News Focus2013 Society for Integrative and Comparative Biology Annual Meeting

Snapshots From the Meeting

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Science  25 Jan 2013:
Vol. 339, Issue 6118, pp. 391
DOI: 10.1126/science.339.6118.391-b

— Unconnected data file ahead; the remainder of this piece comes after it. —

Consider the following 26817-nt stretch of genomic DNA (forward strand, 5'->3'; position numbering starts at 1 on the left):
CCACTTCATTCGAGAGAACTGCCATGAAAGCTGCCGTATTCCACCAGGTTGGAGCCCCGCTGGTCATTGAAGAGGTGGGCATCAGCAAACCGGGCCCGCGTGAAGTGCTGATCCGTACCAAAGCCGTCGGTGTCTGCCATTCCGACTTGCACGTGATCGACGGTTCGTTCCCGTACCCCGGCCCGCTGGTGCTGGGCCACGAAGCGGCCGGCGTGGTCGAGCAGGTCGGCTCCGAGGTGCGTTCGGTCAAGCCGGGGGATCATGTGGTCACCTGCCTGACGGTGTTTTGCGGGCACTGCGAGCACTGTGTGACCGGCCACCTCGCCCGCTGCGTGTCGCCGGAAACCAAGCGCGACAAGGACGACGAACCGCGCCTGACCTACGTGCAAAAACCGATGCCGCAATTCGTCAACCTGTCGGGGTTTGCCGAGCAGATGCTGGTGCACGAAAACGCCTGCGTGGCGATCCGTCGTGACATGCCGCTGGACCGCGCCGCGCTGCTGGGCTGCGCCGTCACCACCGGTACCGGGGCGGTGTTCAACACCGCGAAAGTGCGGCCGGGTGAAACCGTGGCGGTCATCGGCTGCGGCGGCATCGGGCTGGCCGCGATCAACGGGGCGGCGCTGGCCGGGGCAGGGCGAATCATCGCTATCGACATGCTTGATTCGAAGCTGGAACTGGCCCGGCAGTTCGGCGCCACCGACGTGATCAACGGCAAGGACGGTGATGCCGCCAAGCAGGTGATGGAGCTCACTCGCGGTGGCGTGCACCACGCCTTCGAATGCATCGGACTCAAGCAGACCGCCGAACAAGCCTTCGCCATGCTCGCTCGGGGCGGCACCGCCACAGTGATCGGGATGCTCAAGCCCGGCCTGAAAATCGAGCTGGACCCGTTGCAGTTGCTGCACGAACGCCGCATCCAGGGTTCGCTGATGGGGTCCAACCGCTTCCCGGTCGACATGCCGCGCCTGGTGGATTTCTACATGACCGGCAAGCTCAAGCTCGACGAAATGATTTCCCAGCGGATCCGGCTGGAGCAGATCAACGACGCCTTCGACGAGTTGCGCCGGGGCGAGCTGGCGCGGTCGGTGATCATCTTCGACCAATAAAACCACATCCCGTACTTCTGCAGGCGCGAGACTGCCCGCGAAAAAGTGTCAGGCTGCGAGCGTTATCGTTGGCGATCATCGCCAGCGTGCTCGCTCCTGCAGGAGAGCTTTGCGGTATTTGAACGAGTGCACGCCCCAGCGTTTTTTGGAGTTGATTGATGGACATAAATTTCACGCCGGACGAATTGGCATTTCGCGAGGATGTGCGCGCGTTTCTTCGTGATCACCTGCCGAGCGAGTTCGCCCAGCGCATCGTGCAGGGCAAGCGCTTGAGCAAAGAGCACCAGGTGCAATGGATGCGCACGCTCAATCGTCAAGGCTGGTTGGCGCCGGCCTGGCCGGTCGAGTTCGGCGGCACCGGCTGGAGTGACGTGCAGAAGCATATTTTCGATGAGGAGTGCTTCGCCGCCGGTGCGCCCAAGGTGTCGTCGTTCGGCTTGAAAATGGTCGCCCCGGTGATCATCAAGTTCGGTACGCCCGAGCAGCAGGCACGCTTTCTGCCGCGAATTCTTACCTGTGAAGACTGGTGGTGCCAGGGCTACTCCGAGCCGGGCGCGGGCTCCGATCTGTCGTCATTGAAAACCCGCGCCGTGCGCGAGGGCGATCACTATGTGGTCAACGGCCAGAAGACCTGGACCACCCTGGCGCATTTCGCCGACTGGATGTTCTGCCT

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Shedding light on how moths track flowers blowing in the wind, researchers studied the moths' aerial responses to robotic flowers swaying at different speeds in different light levels. The result: The moth brain can function even in dim conditions because it takes more time to gather light and produce an image. Coralline algae may dominate the most wave-swept shores because of one-cell-thick joints where the cells are like cables—attached at the top and bottom to the calcified parts but not to each other. Thus, if one cell in a joint fails, the fatigue doesn't spread to the rest.